An Ode to Torah

A few years ago, I wrote a blog post about two contrasting Simchat Torah experiences. This year, Simchat Torah will be different than anything we have ever experienced, due to COVID-19. While we are saddened that we cannot dance as usual this year, I wanted to share a poem I wrote in 2018, during my time in Israel as a Shana Bet student. I hope this ode will lighten the mood set by the dark COVID cloud looming over us, and remind us why we celebrate at all. 

With her quill in hand, she takes a deep breath, and begins. She revives the ancient tales of yore. She frees those who are enslaved to themselves. She sanctified the profane. She strides through the desert, taking each grain of sand into consideration. She bids farewell to those who have been with her all along, giving them the motivation and tools to continue onto their next great adventure.
She’s under-appreciated, misunderstood, mistreated, disrespected.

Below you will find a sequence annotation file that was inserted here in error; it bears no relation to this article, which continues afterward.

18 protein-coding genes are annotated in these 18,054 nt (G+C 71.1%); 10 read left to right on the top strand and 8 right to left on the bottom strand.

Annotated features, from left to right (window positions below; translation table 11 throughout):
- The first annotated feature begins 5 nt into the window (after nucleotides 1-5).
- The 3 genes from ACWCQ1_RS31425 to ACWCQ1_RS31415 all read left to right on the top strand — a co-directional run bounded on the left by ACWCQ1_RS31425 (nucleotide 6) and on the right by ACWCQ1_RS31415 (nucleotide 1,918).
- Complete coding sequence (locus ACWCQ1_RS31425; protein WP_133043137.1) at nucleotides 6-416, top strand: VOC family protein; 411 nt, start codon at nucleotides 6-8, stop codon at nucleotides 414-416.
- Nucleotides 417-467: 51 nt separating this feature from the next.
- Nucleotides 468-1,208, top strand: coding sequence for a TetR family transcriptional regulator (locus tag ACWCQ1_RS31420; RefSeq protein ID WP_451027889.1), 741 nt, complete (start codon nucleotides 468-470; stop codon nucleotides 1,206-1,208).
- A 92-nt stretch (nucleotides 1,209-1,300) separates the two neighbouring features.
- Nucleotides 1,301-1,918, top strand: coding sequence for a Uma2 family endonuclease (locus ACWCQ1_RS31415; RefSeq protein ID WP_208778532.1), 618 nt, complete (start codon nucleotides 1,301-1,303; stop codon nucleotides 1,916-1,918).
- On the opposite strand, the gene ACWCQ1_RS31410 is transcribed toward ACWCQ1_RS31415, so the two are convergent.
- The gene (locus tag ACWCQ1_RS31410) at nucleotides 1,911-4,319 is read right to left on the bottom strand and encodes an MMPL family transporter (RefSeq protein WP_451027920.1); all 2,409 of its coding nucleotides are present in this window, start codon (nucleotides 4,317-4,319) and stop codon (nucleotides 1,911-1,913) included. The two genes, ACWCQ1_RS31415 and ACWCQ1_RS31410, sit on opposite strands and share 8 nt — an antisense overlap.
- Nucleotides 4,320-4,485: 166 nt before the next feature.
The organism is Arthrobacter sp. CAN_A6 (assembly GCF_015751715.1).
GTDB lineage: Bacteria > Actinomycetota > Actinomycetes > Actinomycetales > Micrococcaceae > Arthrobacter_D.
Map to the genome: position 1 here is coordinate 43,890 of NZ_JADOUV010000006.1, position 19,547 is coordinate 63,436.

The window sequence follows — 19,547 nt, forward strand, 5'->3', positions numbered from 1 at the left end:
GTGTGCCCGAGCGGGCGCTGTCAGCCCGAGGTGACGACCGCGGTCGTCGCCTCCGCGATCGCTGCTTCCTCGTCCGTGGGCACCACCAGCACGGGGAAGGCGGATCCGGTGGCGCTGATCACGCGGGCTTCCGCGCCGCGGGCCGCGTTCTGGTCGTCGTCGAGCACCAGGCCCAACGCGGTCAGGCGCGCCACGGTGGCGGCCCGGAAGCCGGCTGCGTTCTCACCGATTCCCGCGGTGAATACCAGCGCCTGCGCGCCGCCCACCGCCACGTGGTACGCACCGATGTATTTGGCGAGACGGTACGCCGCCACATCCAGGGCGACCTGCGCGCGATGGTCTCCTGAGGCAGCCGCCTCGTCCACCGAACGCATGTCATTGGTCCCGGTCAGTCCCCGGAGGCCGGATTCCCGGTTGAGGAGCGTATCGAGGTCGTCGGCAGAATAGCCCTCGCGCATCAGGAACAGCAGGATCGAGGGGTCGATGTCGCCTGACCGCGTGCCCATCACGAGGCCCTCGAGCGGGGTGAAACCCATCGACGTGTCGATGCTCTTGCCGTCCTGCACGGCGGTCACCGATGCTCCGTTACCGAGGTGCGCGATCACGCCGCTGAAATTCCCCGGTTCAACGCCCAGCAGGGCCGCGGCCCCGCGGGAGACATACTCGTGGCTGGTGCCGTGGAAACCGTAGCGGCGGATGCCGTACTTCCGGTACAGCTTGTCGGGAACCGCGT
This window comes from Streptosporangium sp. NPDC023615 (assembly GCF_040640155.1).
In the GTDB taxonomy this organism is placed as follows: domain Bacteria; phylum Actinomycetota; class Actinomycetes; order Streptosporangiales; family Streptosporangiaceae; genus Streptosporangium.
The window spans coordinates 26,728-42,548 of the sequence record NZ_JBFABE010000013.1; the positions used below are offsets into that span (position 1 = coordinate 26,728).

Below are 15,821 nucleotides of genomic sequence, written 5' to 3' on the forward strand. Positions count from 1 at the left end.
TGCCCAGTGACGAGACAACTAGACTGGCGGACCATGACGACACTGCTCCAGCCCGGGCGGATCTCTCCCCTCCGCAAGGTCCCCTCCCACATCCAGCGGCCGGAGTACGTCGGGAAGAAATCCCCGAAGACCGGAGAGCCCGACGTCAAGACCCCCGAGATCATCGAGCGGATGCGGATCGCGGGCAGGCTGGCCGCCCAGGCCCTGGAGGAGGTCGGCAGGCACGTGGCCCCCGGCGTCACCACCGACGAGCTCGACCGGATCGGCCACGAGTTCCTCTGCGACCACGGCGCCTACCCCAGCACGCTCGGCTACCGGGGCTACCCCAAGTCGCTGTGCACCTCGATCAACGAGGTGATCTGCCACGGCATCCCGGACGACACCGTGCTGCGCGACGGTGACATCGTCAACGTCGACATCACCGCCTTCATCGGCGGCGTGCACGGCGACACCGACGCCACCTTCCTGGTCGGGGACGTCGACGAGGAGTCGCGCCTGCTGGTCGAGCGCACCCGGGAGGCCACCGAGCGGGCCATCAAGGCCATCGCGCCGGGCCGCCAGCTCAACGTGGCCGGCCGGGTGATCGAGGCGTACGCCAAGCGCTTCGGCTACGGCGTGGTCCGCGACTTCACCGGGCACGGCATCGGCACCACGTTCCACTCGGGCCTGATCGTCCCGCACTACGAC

She’s loved, cared for, iconic, well versed, brilliant, poetic.
On her majestic horse, She rides off mysteriously into the night, leaving us stunned in curiosity.
The cosmos gaze at her with wonder.
She sails through the vast waves of the ocean, peering through the mist towards the great horizon that waits for her.
Her passion radiates from the fire within her. She is a flame that can never be extinguished. Not even by the most distinguished.
She meets her opposers with dignity and grace.
She stands tall and firmly like a tree, each leaf of wisdom falling gently to the ground.

I sit in a crowded lecture hall, hoping to bask in her brilliance. All I can ask for is the ability to say just two words to her: “Thank You.” I couldn’t fathom being able to meet her. Little do I know that she’s been waiting for me this whole time. She listens to my question with patience and admiration.
On the coldest evening, she offers me a steaming cup of hot cocoa.
Through the thickest silence, I can hear her call.
She is always looking over my shoulder, gently encouraging me all along.
She is my mentor, teacher, and role model.
She is my comrade and confidant.
She is my best friend.

She is Torah.

About the Author
Tzivia Appleman is a junior at NYU, majoring in Politics with a minor in Philosophy. She is Vice President of the Orthodox Jewish club at NYU, is a member of NYU Student Government, and interns for New York state and federal elected officials. She also spent 1.5 years at MMY immersing herself in Talmud Torah and engaging with the Mesorah in Israel.
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